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Arkansas Ruling Addresses Sales Taxation of Digital Products

Over half of the states impose sales tax on digital products, and this Arkansas revenue legal counsel opinion explains the application of the state’s rules to certain digital products.

By: Kristen Mantilla, SALT Associate

Technology has changed the way that consumers purchase goods and services. We said farewell to Tower Records, Blockbuster, and to some extent bookstores; we welcomed Apple Music and Spotify, Amazon Prime and Netflix, and the Kindle. The impact on sales tax revenue was immediate. Consumers purchase less “tangible personal property,” but the new digital purchases were not subject to sales tax.  As a result, more than half of states enacted sales tax legislation to require a sales tax on digital goods.  On March 16, 2020, the Arkansas Department of Finance and Administration (“DFA”) issued a Revenue Legal Counsel Opinion addressing the taxability of  certain digital products: (i) digital planners, (ii) digital worksheets, and (iii) education video courses on time management.[1]

Arkansas taxes sales on “specified digital products” transferred electronically to an end user to whom the seller grants either permanent use or less than permanent use, regardless of whether the use is conditioned on continued payments (i.e., subscriptions).[2] Specified digital products include digital audio works, digital audio-visual works, and digital books.[3]

  • Digital audio works – works that result from the fixation of a series of musical, spoken, or other sounds, including ringtones.[4]
  • Digital audio-visual works – a series of related images that, when shown in succession, impart an impression of motion, together with accompanying sounds, if any.[5]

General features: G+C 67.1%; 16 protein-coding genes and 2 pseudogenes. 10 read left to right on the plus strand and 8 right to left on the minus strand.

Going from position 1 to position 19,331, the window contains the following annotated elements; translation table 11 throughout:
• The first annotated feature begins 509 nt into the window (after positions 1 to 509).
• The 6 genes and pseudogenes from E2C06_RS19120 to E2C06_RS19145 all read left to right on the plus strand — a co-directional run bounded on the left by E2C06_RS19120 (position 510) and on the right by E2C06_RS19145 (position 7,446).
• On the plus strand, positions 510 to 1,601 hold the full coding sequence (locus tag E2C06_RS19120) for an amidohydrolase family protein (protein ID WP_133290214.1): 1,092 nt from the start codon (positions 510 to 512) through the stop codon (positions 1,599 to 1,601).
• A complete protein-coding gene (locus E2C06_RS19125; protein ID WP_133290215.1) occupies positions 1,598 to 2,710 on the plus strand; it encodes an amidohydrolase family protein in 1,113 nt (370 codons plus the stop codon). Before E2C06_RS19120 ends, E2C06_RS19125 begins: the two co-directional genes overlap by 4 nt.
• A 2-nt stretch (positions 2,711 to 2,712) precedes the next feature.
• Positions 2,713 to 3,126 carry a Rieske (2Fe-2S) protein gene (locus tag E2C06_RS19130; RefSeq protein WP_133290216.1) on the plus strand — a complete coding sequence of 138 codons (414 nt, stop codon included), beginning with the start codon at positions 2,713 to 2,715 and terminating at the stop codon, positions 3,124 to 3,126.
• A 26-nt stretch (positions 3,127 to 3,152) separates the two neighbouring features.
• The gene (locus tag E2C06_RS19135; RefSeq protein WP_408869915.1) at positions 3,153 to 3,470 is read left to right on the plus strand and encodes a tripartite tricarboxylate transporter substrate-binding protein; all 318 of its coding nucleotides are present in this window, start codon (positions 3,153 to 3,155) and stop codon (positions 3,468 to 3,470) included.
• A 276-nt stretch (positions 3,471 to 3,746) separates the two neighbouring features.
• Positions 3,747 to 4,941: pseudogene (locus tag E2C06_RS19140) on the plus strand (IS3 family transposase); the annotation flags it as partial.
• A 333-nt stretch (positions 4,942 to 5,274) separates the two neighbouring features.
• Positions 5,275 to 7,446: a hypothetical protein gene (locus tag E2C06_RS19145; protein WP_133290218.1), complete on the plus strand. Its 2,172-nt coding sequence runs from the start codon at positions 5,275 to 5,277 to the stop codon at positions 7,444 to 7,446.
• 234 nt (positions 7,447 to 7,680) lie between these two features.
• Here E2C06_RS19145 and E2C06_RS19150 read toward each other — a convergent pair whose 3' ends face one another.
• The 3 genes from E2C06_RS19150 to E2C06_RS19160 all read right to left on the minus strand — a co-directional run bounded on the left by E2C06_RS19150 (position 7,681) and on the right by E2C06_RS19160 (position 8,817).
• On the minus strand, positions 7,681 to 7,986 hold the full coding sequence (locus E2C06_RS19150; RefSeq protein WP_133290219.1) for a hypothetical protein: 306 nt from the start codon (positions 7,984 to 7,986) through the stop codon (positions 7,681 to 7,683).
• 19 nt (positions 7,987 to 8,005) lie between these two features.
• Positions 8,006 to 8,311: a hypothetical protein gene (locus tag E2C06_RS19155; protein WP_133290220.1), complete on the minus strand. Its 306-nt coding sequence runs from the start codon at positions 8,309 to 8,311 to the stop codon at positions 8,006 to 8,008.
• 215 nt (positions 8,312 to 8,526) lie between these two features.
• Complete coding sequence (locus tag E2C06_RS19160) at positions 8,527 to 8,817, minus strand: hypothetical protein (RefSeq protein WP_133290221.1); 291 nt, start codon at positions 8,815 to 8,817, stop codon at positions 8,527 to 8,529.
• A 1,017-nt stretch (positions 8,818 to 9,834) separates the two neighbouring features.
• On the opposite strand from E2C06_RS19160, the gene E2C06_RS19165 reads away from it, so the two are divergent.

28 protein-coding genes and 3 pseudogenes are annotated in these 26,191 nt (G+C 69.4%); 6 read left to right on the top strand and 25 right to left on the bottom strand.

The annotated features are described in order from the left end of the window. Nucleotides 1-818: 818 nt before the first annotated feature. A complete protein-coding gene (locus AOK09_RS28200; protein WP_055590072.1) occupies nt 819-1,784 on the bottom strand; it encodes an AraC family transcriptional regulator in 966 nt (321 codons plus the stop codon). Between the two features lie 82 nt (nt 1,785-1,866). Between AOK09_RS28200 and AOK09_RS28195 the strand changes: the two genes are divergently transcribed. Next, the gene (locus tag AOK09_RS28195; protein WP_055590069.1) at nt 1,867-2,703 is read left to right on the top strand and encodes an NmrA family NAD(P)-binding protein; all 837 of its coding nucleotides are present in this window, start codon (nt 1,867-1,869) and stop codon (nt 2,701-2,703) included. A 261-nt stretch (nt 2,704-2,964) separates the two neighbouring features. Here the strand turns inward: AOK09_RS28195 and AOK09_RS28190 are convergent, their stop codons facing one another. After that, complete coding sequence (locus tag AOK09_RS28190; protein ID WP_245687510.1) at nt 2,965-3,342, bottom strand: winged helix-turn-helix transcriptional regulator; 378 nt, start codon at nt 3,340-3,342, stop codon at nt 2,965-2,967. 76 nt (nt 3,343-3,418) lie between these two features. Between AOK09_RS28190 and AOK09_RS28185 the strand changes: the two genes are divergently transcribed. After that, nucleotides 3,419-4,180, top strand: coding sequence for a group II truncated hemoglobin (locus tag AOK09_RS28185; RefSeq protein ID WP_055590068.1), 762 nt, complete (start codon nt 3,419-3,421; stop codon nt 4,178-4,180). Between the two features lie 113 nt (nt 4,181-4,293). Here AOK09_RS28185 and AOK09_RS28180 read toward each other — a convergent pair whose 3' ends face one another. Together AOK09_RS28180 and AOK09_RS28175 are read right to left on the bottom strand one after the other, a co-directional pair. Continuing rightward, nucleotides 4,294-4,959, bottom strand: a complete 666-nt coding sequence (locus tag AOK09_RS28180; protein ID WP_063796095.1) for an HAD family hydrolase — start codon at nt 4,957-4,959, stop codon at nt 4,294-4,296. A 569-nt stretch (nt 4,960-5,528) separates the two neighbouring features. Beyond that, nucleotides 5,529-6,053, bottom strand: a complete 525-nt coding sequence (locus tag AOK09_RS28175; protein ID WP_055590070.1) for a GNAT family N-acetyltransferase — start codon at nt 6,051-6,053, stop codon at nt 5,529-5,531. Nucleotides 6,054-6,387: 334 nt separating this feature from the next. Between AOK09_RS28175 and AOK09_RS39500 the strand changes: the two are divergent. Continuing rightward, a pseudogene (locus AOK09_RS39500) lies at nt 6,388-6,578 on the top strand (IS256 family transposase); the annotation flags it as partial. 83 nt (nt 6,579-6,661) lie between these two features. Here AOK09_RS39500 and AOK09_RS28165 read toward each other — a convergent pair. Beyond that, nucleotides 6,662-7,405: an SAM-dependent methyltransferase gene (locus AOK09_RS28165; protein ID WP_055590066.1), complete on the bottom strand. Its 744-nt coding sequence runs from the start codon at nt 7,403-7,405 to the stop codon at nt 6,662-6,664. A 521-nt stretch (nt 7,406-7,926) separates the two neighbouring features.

• Digital books – works that are generally recognized in the ordinary and usual sense as “books.”[6]

Based on these rules, the state addressed each of the three items raised in the ruling request.

Digital planners, similar to hard-copy planners, are a form of written work that consists of pages that are digitally bounded together in a consecutive succession and order (i.e. – units of time) that is essential to its purpose. Therefore, the DFA viewed digital planners as a taxable digital book.

For a digital worksheet, the DFA concluded that its taxability depends on whether the worksheet consists of pages that are digitally bound together in a consecutive succession and order that is essential to its purpose. If so, then the digital worksheet would be viewed as a taxable digital book. However, if the succession and order of the worksheet pages are not essential to its overall purpose, then the worksheet would not be taxable.

Finally, the DFA ruled that the educational video courses on time management are taxable as digital audio-visual works, because each video consists of a series of related images that, when shown in succession, create an “impression of motion” (with accompanying sounds in this case).

The DFA also noted that there is a chance these products could create a bundled transaction of taxable and non-taxable items if they are sold for one non-itemized price, in which case the entire transaction is taxable. If they are separately stated, only the items that are taxable would need to be taxed.

As technology continues to change the way that consumers purchase goods and services, sellers need to recognize the effect on sales tax. States are increasingly aware of the budgetary impact and are constantly enacting new legislation and/or issuing new guidance in order to expand the sales tax base.

Aprio’s SALT team understands how these new taxability rules will affect your sales tax obligations, including the new economic nexus rules, and can assist your business to ensure that you remain in compliance and do not incur unexpected sales tax liabilities and penalties. We constantly monitor these and other important state tax topics, and we will include any significant developments in future issues of the Aprio SALT Newsletter.

Contact Kristen Mantilla, SALT  Associate at Kristen.Mantilla@aprio.com or Jeff Glickman, partner-in-charge of Aprio’s SALT practice, at jeff.glickman@aprio.com for more information.

This article was featured in the May 2020 SALT Newsletter.

[1] Arkansas Revenue Legal Counsel Opinion No. 20180921, March 16, 2020.

[2] Ark. Code Ann. § 26-52-301(1)(B).

[3] Ark. Code Ann. § 26-52-103(29).

[4] Ark. Code Ann. § 26-52-103(9).

[5] Ark. Code Ann. § 26-52-103(10).

[6] Ark. Code Ann. § 26-52-103(11).

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